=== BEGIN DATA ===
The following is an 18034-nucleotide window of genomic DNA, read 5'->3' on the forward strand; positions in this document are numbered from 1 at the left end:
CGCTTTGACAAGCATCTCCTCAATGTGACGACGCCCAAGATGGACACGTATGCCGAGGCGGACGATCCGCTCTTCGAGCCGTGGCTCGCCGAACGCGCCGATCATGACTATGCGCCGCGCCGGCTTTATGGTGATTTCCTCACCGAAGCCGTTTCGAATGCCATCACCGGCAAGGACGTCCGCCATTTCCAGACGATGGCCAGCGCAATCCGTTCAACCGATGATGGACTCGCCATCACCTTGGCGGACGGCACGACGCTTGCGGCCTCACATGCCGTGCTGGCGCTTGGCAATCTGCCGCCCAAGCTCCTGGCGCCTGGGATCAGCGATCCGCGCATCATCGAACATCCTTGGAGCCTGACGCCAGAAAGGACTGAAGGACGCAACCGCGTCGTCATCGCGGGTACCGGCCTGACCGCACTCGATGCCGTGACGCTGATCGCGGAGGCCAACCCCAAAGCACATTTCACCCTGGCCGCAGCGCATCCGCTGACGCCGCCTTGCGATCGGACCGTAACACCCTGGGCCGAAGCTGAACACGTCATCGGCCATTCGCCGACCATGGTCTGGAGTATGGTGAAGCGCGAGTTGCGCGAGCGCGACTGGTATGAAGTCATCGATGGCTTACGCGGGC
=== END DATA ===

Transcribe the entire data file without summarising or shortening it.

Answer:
The following is an 18034-nucleotide window of genomic DNA, read 5'->3' on the forward strand; positions in this document are numbered from 1 at the left end:
CGCTTTGACAAGCATCTCCTCAATGTGACGACGCCCAAGATGGACACGTATGCCGAGGCGGACGATCCGCTCTTCGAGCCGTGGCTCGCCGAACGCGCCGATCATGACTATGCGCCGCGCCGGCTTTATGGTGATTTCCTCACCGAAGCCGTTTCGAATGCCATCACCGGCAAGGACGTCCGCCATTTCCAGACGATGGCCAGCGCAATCCGTTCAACCGATGATGGACTCGCCATCACCTTGGCGGACGGCACGACGCTTGCGGCCTCACATGCCGTGCTGGCGCTTGGCAATCTGCCGCCCAAGCTCCTGGCGCCTGGGATCAGCGATCCGCGCATCATCGAACATCCTTGGAGCCTGACGCCAGAAAGGACTGAAGGACGCAACCGCGTCGTCATCGCGGGTACCGGCCTGACCGCACTCGATGCCGTGACGCTGATCGCGGAGGCCAACCCCAAAGCACATTTCACCCTGGCCGCAGCGCATCCGCTGACGCCGCCTTGCGATCGGACCGTAACACCCTGGGCCGAAGCTGAACACGTCATCGGCCATTCGCCGACCATGGTCTGGAGTATGGTGAAGCGCGAGTTGCGCGAGCGCGACTGGTATGAAGTCATCGATGGCTTACGCGGGC